Hypoadiponectinemia, dyslipidemia, and impaired growth in children with HIV-associated facial lipoatrophy

Roy J. Kim, Dean C. Carlow, Jessica H. Rutstein, Richard M. Rutstein

Research output: Contribution to journalArticlepeer-review

14 Scopus citations


Objective: To compare growth, lipids and adipocytokines in HIV-positive children with and without lipoatrophy. Patients: Eleven HIV-positive children with facial lipoatrophy, and 22 age- and sex-matched HIV-positive controls without signs of fat abnormality. Methods: Clinical data including height, physical examination findings, medications, markers of viral control, cholesterol, and triglycerides were retrieved from the medical charts. Serum samples were analyzed for adiponectin, inflammatory markers, and high density lipoprotein cholesterol (HDL). Results: Lipoatrophy was associated with higher triglycerides (330 vs 133 mg/dl, p = 0.0003), lower HDL (33 vs 48 mg/dl, p = 0.02), and a greater frequency of hypercholesterolemia (total cholesterol >200 mg /dl; 64% vs 23%, p <0.03). Adiponectin was 53% lower in patients with lipodystrophy (6.9 μg/ml vs 14.8 μg/ml, p = 0.005), however there was no difference in the inflammatory markers soluble TNFα receptor 2 or interleukin 6. Strikingly, despite similar BMI z-scores and virological control, lipoatrophic patients were shorter by 1 standard deviation score (p = 0.03). Conclusions: The presence of facial lipoatrophy in a child with HIV infection is a marker for significant metabolic derangements including dyslipidemia and hypoadiponectinemia, and suggests the need for careful growth evaluation.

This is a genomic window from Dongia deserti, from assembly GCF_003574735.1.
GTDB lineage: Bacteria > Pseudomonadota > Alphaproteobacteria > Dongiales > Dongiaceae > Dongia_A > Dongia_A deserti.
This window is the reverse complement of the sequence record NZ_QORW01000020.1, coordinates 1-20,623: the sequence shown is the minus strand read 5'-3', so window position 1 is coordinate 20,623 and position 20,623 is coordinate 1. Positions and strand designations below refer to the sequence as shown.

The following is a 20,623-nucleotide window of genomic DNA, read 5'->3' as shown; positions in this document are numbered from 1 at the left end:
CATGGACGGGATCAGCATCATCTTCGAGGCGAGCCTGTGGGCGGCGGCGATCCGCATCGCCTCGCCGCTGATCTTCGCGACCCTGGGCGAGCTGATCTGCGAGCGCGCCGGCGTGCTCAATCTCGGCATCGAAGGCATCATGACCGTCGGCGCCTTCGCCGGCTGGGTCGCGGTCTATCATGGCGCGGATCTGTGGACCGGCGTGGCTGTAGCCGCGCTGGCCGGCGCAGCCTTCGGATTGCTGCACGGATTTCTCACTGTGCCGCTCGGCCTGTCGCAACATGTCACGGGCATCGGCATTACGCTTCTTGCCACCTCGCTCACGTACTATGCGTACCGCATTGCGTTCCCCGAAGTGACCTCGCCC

Original languageEnglish (US)
Pages (from-to)65-74
Number of pages10
JournalJournal of Pediatric Endocrinology and Metabolism
Issue number1
StatePublished - Jan 2007


  • Adiponectin
  • Child
  • Growth
  • HIV
  • Lipids
  • Lipoatrophy
  • Lipodystrophy

ASJC Scopus subject areas

  • Pediatrics, Perinatology, and Child Health
  • Endocrinology, Diabetes and Metabolism
  • Endocrinology


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